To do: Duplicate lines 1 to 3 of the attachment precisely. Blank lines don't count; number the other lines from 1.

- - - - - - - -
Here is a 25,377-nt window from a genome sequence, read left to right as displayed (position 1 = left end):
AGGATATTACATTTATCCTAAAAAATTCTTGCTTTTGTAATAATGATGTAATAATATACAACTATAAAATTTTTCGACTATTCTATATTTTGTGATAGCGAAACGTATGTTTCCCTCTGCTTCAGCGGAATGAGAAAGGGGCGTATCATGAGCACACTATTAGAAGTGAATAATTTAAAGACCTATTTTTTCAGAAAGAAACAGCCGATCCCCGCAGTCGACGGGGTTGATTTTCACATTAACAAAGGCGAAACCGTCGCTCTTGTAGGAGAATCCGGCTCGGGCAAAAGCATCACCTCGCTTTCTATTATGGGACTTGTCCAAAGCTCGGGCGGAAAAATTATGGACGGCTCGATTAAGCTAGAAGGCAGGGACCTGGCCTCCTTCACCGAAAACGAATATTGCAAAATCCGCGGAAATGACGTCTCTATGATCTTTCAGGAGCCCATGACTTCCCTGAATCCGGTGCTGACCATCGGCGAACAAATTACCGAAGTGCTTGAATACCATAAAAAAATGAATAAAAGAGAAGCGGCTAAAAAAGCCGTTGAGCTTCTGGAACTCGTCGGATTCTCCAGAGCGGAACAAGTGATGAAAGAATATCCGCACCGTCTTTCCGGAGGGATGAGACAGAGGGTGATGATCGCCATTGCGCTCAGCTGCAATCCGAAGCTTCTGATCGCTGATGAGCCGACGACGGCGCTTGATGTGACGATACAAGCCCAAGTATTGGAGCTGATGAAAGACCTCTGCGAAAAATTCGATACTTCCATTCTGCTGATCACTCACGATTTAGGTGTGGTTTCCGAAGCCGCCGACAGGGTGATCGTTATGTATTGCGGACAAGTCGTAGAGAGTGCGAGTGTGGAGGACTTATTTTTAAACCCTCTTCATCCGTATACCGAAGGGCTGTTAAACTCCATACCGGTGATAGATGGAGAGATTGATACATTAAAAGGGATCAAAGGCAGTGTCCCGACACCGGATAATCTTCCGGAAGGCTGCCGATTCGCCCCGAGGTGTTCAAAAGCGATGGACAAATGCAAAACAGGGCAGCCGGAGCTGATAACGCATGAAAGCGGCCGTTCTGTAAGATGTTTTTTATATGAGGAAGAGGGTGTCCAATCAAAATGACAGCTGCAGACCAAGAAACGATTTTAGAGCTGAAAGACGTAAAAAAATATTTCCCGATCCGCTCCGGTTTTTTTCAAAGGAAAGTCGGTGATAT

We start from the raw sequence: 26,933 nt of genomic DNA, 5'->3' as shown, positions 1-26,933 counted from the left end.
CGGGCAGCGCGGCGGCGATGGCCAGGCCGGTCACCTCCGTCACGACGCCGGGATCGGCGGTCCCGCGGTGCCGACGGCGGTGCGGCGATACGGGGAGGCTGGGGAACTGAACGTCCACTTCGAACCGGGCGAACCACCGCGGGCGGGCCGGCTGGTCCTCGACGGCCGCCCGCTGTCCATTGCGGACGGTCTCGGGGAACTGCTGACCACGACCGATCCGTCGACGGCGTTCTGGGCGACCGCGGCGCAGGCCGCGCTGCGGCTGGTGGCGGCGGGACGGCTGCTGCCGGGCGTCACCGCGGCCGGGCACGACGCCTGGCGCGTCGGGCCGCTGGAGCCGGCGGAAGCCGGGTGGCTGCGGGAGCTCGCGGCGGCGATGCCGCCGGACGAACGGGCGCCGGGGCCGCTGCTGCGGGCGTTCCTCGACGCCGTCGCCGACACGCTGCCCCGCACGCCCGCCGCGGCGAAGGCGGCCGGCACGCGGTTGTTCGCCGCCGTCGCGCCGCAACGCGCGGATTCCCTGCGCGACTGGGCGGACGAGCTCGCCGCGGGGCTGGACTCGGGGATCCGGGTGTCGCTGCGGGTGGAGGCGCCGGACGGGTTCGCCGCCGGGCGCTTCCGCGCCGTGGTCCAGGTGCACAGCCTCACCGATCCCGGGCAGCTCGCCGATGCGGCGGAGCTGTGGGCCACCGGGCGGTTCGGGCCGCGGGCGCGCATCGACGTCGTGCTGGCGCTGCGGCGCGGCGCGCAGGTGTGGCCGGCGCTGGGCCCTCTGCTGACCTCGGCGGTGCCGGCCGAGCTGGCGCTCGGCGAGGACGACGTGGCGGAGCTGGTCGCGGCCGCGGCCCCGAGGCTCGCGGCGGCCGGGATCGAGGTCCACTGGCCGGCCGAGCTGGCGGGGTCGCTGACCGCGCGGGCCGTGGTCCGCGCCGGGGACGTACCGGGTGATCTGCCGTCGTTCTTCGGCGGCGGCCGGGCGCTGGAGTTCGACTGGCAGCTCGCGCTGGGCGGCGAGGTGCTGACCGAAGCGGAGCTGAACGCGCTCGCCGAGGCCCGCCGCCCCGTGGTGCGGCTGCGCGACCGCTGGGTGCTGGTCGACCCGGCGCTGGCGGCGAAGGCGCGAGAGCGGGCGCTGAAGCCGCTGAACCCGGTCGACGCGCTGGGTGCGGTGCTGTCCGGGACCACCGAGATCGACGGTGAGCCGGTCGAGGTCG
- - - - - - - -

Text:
Here is a 25,377-nt window from a genome sequence, read left to right as displayed (position 1 = left end):
AGGATATTACATTTATCCTAAAAAATTCTTGCTTTTGTAATAATGATGTAATAATATACAACTATAAAATTTTTCGACTATTCTATATTTTGTGATAGCGAAACGTATGTTTCCCTCTGCTTCAGCGGAATGAGAAAGGGGCGTATCATGAGCACACTATTAGAAGTGAATAATTTAAAGACCTATTTTTTCAGAAAGAAACAGCCGATCCCCGCAGTCGACGGGGTTGATTTTCACATTAACAAAGGCGAAACCGTCGCTCTTGTAGGAGAATCCGGCTCGGGCAAAAGCATCACCTCGCTTTCTATTATGGGACTTGTCCAAAGCTCGGGCGGAAAAATTATGGACGGCTCGATTAAGCTAGAAGGCAGGGACCTGGCCTCCTTCACCGAAAACGAATATTGCAAAATCCGCGGAAATGACGTCTCTATGATCTTTCAGGAGCCCATGACTTCCCTGAATCCGGTGCTGACCATCGGCGAACAAATTACCGAAGTGCTTGAATACCATAAAAAAATGAATAAAAGAGAAGCGGCTAAAAAAGCCGTTGAGCTTCTGGAACTCGTCGGATTCTCCAGAGCGGAACAAGTGATGAAAGAATATCCGCACCGTCTTTCCGGAGGGATGAGACAGAGGGTGATGATCGCCATTGCGCTCAGCTGCAATCCGAAGCTTCTGATCGCTGATGAGCCGACGACGGCGCTTGATGTGACGATACAAGCCCAAGTATTGGAGCTGATGAAAGACCTCTGCGAAAAATTCGATACTTCCATTCTGCTGATCACTCACGATTTAGGTGTGGTTTCCGAAGCCGCCGACAGGGTGATCGTTATGTATTGCGGACAAGTCGTAGAGAGTGCGAGTGTGGAGGACTTATTTTTAAACCCTCTTCATCCGTATACCGAAGGGCTGTTAAACTCCATACCGGTGATAGATGGAGAGATTGATACATTAAAAGGGATCAAAGGCAGTGTCCCGACACCGGATAATCTTCCGGAAGGCTGCCGATTCGCCCCGAGGTGTTCAAAAGCGATGGACAAATGCAAAACAGGGCAGCCGGAGCTGATAACGCATGAAAGCGGCCGTTCTGTAAGATGTTTTTTATATGAGGAAGAGGGTGTCCAATCAAAATGACAGCTGCAGACCAAGAAACGATTTTAGAGCTGAAAGACGTAAAAAAATATTTCCCGATCCGCTCCGGTTTTTTTCAAAGGAAAGTCGGTGATAT

We start from the raw sequence: 26,933 nt of genomic DNA, 5'->3' as shown, positions 1-26,933 counted from the left end.